Quackers


Take a look at our other Routes Du Bonheur for more inspiration for your tour of happiness through South Africa and further into the African continent.

The Secret Garden of Ellerman House

Ellerman House

As an outsider looking in, it’s a simple thing you see. A garden. But for the insider, it’s not simple at all. They see purpose in every corner, life in every dab of shade. It is the library lonely children retreat to, the playground for overactive imaginations, the church to marvel in, the remote island to find quiet in the storm.

The garden of Ellerman House is no different, whatever age you enter as, 18 or 81. Last year, we at Relais & Châteaux turned 60. And we chose to celebrate it in this very garden at Ellerman House beside the Atlantic Ocean.

Assisting us was one Paul Odendaal. A well-known name in the landscaping and gardening fraternity, Paul planted 60 roses dedicated to Relais & Chateâux in the estate’s indigenous garden for the occasion. We knew our roses were in good hands (or greenfingers) as Paul, together with Keith Kirsten and Raymond Hudson, was also part of the team that created the magnificent gardens at Delaire Graff in Stellenbosch.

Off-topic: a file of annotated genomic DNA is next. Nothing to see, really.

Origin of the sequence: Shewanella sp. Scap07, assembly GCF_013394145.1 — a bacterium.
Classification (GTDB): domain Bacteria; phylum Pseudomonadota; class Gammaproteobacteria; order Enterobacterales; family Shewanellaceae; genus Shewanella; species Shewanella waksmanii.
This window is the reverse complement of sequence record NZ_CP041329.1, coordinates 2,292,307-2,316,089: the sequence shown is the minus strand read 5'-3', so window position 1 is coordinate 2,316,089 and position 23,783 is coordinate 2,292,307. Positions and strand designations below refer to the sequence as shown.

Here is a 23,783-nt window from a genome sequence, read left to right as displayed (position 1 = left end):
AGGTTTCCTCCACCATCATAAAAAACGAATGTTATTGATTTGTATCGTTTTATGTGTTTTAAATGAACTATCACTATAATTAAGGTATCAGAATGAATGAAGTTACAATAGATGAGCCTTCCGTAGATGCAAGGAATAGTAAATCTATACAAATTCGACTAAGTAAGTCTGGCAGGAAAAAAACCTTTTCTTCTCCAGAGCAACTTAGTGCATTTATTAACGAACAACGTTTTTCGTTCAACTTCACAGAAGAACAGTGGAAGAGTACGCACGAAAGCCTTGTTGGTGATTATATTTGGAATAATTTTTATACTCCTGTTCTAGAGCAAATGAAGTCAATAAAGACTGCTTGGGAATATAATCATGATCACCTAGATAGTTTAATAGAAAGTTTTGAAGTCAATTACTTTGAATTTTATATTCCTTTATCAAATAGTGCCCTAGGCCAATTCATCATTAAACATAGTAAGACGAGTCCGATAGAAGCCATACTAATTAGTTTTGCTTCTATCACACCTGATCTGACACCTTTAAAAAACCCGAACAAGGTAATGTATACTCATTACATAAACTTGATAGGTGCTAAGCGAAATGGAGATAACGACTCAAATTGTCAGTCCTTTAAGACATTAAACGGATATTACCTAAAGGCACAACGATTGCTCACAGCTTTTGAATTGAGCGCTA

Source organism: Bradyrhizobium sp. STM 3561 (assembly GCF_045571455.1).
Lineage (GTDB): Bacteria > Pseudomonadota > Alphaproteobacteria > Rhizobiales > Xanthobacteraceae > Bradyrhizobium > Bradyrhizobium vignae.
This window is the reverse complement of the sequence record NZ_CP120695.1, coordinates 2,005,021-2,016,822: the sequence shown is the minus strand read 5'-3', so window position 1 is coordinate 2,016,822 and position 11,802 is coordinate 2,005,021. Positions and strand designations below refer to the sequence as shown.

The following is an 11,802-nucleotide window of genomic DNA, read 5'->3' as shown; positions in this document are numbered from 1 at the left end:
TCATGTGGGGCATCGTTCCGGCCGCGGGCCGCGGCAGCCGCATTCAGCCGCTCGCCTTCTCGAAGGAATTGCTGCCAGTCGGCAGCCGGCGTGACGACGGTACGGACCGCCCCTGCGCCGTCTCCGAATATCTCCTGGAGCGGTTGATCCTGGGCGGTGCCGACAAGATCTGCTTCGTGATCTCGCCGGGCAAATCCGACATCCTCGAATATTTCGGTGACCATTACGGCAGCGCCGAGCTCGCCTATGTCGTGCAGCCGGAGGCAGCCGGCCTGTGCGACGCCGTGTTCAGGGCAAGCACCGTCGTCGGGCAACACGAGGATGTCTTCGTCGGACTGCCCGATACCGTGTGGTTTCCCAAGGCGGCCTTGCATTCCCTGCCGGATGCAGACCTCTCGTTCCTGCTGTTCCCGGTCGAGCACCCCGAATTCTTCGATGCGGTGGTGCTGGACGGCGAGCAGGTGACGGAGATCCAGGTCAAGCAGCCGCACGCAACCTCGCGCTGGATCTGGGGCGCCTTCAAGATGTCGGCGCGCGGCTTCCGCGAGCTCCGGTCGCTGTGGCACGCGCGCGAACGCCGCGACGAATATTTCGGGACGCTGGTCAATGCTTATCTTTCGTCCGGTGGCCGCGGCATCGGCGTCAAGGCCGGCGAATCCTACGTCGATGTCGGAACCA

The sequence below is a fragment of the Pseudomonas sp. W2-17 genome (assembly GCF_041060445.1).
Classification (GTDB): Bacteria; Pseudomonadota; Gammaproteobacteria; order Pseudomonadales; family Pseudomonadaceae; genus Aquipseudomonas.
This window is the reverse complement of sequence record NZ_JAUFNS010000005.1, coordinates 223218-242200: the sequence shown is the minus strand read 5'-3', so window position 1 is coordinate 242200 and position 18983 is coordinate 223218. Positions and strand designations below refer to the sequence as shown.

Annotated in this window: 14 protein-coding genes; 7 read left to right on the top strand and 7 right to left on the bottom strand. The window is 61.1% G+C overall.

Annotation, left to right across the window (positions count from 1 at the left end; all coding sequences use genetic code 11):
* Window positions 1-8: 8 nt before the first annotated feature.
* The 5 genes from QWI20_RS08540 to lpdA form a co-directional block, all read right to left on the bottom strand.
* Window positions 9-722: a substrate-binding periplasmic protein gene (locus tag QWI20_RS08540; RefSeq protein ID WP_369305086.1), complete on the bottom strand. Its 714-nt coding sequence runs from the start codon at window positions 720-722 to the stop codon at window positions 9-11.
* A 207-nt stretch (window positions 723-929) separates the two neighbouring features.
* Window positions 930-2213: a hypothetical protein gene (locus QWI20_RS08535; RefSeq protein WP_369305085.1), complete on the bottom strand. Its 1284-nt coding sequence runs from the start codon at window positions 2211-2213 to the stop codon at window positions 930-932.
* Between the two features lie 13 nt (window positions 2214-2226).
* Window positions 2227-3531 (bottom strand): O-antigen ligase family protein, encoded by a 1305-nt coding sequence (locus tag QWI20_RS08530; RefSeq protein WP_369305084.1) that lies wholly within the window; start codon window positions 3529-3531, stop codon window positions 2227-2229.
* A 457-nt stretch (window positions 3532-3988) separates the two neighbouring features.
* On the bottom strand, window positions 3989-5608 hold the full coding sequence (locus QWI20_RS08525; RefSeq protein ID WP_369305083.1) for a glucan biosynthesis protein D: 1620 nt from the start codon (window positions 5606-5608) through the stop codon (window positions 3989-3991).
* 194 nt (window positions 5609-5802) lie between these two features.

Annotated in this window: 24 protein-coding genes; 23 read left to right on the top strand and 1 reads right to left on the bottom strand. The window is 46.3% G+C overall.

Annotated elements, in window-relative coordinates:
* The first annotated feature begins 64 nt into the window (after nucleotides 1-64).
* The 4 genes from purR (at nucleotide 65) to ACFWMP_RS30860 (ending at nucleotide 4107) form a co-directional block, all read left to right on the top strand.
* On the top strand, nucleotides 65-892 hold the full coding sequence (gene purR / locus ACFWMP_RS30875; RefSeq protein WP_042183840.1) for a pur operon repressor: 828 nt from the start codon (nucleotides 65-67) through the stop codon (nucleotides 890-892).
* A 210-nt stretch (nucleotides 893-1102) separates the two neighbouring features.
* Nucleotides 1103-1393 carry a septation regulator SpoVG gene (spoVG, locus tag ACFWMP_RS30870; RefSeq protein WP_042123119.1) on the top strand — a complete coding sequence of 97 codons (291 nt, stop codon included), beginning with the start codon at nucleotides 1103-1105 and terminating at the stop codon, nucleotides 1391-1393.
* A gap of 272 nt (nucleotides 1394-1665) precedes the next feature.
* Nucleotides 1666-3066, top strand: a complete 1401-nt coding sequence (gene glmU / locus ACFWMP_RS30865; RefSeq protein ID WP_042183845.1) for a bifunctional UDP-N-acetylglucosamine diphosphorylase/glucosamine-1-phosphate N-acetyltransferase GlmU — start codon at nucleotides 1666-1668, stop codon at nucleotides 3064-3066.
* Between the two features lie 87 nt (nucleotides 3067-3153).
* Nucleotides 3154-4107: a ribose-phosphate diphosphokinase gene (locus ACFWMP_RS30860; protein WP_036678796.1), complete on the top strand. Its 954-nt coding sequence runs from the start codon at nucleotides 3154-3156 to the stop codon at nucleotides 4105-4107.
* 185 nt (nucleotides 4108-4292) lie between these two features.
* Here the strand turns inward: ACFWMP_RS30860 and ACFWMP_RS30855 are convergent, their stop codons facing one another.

Roses at Ellerman House

In the spirit of the Chelsea Flower Show in London this week, we wanted to bring you a special feature from one of our own gardens, on the coast of South Africa. Britta Dahms from Ellerman House shadowed Paul through the green corners of the hotel to find out what he’s currently up to…